How to apply for an Arts Job

Attention struggling artistes! You may not necessarily want it but most of us need a job to support our creative selves. Personally, I’m finding the isolation of writing full-time a real incentive to keep applying for part-time jobs. (Actually, since I wrote this post I’ve decided to study creative writing full-time so job hunting is kind of on-hold for me – but please, don’t let me deter you!) And, of course, if we’re going to work, an arts-related job is the ideal.

Last month, I went to the Wheeler Centre where Writers Victoria director Kate Larsen gave a seminar on this very topic. I’ve summarised her pearls of wisdom here:


Kate Larsen, Director Writers Victoria



Ring them up if there’s a contact person and ask a question. This separates you from the pack. If you don’t have a question, make up a reasonably intelligent question and call anyway. If it’s a small organisation you might even actually speak to the person who will be doing the hiring so you’re getting in early with a chance to make a good impression.

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A thesis on periods – bloody hell!

Hello Dear Readers,

I was lost in outer space on the planet Zoob and hence no blogging – forgive me?


A prize for the reader who finds the planet Zoob 


But now I’m back, with news. Erm, no – publishing contract of my dreams has not fallen into my inbox – BUT I’ve decided to put my nose to the grindstone and return to study. Yep, Honours in Creative Writing. At Deakin. On, wait for it… depictions of menstruation in children’s fiction.

I know – bloody hell, right?

But the thing is, I read an awful lot of children’s literature and do girls of around that age 11-13 – I’m talking character girls here, not real girls – do they menstruate? – virtually never! What does this mean? Are periods too icky to write about? Do they indicate sexual maturation – is that the problem? Because, the thing is, it’s normal and it happens to every girl – sooner or later.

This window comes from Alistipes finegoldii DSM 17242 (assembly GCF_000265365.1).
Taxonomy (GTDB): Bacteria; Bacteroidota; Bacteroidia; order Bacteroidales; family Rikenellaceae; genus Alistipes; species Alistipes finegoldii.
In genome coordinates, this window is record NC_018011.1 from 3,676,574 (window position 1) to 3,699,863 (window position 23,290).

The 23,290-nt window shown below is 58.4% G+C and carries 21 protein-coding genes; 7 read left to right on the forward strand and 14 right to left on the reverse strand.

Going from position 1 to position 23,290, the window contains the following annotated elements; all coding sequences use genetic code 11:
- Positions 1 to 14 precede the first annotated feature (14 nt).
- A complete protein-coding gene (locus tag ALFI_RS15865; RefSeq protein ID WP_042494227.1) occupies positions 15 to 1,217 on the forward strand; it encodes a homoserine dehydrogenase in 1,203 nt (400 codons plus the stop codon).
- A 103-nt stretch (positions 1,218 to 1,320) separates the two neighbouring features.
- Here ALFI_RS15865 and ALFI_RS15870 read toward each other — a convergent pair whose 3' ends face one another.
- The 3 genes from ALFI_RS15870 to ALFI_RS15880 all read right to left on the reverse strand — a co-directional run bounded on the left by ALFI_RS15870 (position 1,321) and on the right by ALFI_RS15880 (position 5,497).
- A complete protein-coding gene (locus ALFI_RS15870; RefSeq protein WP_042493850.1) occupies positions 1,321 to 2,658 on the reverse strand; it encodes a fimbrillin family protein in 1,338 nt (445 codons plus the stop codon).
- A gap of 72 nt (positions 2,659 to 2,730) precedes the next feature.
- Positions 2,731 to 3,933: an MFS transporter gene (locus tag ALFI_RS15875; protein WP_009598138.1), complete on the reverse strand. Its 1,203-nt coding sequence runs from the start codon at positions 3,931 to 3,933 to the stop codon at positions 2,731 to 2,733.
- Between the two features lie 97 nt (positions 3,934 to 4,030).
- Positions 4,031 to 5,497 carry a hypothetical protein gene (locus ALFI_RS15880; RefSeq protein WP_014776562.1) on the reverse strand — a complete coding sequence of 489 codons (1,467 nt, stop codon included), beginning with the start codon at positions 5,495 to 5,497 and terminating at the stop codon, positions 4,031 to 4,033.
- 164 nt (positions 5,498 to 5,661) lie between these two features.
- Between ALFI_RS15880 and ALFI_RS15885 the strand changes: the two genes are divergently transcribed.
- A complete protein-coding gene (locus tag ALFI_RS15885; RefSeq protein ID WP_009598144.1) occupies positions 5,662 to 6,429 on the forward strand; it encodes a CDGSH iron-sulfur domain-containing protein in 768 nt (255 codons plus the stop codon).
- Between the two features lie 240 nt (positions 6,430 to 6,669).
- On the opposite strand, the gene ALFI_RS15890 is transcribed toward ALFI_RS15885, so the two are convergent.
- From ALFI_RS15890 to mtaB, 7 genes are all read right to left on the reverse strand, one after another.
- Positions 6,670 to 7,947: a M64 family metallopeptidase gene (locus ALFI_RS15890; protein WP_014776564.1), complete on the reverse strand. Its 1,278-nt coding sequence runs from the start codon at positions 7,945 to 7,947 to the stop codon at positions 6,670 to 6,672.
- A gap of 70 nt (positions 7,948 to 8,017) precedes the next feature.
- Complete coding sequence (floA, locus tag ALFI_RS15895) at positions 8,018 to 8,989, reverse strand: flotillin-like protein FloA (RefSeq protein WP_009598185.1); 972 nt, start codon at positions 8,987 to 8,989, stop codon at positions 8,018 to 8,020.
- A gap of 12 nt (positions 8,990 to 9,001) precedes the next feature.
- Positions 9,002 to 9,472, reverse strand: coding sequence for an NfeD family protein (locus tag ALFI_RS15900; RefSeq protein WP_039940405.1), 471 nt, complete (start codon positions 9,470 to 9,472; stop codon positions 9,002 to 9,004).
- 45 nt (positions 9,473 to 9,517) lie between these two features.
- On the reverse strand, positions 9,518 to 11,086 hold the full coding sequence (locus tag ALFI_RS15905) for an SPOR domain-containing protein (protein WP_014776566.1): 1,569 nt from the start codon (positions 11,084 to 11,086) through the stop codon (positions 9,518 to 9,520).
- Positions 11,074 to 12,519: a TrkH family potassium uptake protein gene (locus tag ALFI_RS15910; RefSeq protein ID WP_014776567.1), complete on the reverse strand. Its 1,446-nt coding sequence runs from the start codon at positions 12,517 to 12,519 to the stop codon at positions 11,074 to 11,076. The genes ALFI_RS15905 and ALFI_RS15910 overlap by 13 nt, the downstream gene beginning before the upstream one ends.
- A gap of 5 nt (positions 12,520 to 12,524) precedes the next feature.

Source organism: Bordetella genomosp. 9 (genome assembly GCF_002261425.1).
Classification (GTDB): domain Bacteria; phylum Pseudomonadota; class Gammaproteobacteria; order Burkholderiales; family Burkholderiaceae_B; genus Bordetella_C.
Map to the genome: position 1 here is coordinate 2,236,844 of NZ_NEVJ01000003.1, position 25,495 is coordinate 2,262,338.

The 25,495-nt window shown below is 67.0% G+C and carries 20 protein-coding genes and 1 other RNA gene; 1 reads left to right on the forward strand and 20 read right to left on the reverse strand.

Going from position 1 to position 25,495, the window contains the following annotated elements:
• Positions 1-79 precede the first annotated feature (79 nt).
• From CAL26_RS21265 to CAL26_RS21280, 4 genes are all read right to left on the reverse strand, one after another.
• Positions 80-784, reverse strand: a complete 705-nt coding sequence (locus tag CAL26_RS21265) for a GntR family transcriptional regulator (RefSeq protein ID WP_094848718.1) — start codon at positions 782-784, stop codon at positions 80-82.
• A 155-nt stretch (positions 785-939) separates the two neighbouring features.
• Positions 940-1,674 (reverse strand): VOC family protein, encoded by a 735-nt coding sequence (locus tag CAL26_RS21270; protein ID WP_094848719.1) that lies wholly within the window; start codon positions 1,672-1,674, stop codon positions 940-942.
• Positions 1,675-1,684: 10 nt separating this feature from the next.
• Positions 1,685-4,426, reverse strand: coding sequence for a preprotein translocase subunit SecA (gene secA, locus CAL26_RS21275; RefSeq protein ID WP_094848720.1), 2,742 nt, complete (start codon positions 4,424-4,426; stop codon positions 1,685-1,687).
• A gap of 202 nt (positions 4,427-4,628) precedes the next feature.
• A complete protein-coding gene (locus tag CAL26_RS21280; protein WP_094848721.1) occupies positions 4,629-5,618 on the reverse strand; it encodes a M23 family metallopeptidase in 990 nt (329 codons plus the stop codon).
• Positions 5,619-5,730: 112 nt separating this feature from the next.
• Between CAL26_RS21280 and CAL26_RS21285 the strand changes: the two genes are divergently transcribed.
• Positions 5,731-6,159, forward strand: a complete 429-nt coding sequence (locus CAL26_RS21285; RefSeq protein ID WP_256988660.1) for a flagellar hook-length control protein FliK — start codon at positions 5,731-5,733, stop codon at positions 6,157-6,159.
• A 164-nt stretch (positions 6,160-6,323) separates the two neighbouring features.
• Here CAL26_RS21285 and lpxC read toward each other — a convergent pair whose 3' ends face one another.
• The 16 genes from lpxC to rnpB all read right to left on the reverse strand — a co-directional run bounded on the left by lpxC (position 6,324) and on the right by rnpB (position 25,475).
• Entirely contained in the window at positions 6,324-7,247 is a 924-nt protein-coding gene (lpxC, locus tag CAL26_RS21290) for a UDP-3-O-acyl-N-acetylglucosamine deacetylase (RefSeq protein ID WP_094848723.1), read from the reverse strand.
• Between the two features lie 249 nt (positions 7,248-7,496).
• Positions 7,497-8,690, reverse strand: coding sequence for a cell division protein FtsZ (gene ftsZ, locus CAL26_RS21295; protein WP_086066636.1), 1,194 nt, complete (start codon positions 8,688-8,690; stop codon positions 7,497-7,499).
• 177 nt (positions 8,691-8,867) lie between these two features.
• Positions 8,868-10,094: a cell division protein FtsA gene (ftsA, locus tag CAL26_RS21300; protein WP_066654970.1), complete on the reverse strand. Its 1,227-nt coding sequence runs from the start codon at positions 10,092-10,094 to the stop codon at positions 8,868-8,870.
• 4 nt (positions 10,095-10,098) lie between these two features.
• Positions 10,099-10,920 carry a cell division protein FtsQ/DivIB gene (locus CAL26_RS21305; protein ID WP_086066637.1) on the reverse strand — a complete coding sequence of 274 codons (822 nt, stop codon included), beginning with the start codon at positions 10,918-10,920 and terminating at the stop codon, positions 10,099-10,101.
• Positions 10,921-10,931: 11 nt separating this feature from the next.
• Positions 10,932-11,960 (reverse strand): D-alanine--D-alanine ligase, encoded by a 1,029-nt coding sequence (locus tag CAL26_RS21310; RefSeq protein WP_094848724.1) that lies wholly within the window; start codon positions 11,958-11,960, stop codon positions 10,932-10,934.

My work-in-progress, provisionally titled Mateless, Dateless and Hairy, is ‘a pubes and all’ take on puberty – and yes, my protagonist will get her period. And it will not be fun or make her part of the gang (thanks Judy Blume) – it will be messy and embarrassing and all the things that we just don’t talk about! So I’ll be talking about that here – a bit – this year. So if blood makes you squeamish, you may need to turn away from time to time but it you like pondering feminist issues – and I believe this is one – stay tuned

A short play!

12 x 12Another notch in the literary bed-post! Drum-roll…

Saturday night my short play Mummy, Mummy, Mummy was performed at the Potato Shed. This little play had a very long genesis. Way back when I was recovering from post-natal depression, a friend and I applied to our local council for a grant to write a play on er, PND. We were successful! And then, what with life and illness and children and attempting (and failing) to collaborate, I am ashamed to admit that we ended up giving the grant back!

Yes, I can hear all you writers throwing up right now – and I’m sorry, but you know, sometimes life happens. Anyway, at the time I started writing something on my own – the team work thing for one reason or another didn’t really come together. And that something was the short play that was performed on Saturday night.

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